Roman Period Stone Vessels at Syedra
Keywords: Syedra, Roman Period, Stone Vessel, Pestle, Ateiler.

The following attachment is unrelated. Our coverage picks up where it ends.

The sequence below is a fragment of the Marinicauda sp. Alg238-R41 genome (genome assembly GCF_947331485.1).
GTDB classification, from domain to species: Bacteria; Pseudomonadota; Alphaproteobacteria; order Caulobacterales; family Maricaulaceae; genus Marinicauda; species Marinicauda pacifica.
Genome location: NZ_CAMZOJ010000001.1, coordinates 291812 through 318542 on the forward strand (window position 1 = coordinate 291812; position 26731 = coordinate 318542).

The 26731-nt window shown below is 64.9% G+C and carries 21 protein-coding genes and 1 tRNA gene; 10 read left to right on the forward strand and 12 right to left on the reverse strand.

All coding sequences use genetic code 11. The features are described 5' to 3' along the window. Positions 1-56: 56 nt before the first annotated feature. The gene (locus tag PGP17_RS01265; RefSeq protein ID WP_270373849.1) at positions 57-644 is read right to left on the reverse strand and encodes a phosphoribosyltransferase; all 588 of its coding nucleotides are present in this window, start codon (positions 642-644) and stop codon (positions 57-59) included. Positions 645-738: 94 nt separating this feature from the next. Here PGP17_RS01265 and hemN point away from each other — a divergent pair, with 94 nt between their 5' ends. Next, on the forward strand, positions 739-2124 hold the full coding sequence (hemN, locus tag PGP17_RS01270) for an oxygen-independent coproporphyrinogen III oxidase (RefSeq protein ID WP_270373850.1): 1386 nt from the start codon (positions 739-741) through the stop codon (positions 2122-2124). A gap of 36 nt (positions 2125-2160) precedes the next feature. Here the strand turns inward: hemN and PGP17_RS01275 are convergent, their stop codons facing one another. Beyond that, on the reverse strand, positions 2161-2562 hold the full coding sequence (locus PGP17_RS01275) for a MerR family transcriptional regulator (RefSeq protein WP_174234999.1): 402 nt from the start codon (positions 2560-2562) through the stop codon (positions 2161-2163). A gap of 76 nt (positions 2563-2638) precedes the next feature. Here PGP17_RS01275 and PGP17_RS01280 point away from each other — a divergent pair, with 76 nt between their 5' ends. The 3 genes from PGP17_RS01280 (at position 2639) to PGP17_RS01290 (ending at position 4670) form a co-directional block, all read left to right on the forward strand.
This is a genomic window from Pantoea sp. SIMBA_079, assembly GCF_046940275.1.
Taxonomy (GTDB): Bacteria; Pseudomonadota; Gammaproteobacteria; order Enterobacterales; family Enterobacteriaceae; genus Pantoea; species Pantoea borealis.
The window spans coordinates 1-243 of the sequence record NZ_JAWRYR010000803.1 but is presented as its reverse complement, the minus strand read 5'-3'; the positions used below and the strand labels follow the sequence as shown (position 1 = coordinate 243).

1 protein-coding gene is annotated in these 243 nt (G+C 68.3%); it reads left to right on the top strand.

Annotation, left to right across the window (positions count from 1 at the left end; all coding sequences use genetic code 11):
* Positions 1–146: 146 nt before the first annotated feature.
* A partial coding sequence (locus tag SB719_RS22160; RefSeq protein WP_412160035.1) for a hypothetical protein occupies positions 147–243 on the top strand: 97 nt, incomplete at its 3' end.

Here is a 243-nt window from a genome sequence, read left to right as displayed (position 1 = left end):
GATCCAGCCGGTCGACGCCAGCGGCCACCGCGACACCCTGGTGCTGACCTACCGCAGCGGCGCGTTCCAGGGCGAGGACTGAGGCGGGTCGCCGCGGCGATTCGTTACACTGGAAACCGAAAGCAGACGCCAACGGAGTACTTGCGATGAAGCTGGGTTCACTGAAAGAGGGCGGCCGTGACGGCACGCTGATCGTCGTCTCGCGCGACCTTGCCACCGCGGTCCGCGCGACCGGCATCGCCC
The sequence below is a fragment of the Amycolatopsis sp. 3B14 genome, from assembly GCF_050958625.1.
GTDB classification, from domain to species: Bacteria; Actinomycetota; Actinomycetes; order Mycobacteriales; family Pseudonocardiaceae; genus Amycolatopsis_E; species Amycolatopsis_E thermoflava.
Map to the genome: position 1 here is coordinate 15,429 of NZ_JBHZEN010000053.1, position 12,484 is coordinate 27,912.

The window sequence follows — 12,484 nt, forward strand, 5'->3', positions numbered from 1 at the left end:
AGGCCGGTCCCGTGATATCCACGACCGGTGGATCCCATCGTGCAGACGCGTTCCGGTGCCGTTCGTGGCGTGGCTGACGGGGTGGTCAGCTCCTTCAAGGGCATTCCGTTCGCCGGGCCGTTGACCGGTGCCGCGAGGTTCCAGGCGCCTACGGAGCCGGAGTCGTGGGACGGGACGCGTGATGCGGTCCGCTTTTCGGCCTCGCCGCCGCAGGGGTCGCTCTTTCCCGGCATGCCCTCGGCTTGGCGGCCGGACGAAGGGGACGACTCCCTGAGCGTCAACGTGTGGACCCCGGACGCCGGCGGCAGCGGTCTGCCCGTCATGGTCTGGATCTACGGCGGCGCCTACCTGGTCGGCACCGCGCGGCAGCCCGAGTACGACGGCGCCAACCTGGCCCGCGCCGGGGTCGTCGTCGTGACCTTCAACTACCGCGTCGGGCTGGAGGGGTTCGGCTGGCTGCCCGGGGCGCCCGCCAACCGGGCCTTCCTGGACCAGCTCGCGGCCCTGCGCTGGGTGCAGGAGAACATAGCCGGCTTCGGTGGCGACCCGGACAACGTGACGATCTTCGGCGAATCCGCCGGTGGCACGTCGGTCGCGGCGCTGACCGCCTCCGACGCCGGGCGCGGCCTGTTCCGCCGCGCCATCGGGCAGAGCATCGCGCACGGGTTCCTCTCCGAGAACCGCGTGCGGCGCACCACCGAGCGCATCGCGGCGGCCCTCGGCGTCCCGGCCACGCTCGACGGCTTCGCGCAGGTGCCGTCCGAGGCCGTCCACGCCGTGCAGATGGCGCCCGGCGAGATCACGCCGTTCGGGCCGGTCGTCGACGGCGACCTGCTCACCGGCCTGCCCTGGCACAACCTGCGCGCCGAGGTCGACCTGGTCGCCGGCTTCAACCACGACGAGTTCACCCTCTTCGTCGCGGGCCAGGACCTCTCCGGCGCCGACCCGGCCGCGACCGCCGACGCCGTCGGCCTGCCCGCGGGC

Syedra was important in Antiquity as a port city and a residential area on the sheltered summit. It is understood from the inscriptions, finds, and structures that the settlement continued to the town from the 9th century BC to the 12th century AD, but the city’s golden age was 2. and 4. centuries AD. In this study, 28 stone vessels were evaluated. Stone vessels were used extensively in agoras, baths, houses, and shops in Roman Age. Mortars, pestles, shallow vessels, plates, and bowls are among the stone vessels found in Syedra. Mortars constitute the densest group of finds. Since they are an auxiliary tool used with the mortar, pestles constitute the second most dense group of finds. These artifacts show that people of Late Antiquity produced stone vessels and used them mainly in food culture. In addition to this use, these containers were also used to produce pharmaceuticals and cosmetic products, and shallow containers were preferred for cleaning. It is thought that the deep mortars found in the city may have been used to produce olive oil or wine. As can be understood from here, deep mortars were preferred in the industrial area. Stone vessels were among the gifts offered to the dead in Late Antiquity. The mortars in Chamber Tombs I and II are essential in showing that these vessels may have been left in the graves as burials. Moreover, the two unfinished artifacts indicate the existence of production in the city and, therefore, a workshop. Stone vessels found at Syedra are dated between the 2nd and 6th centuries AD.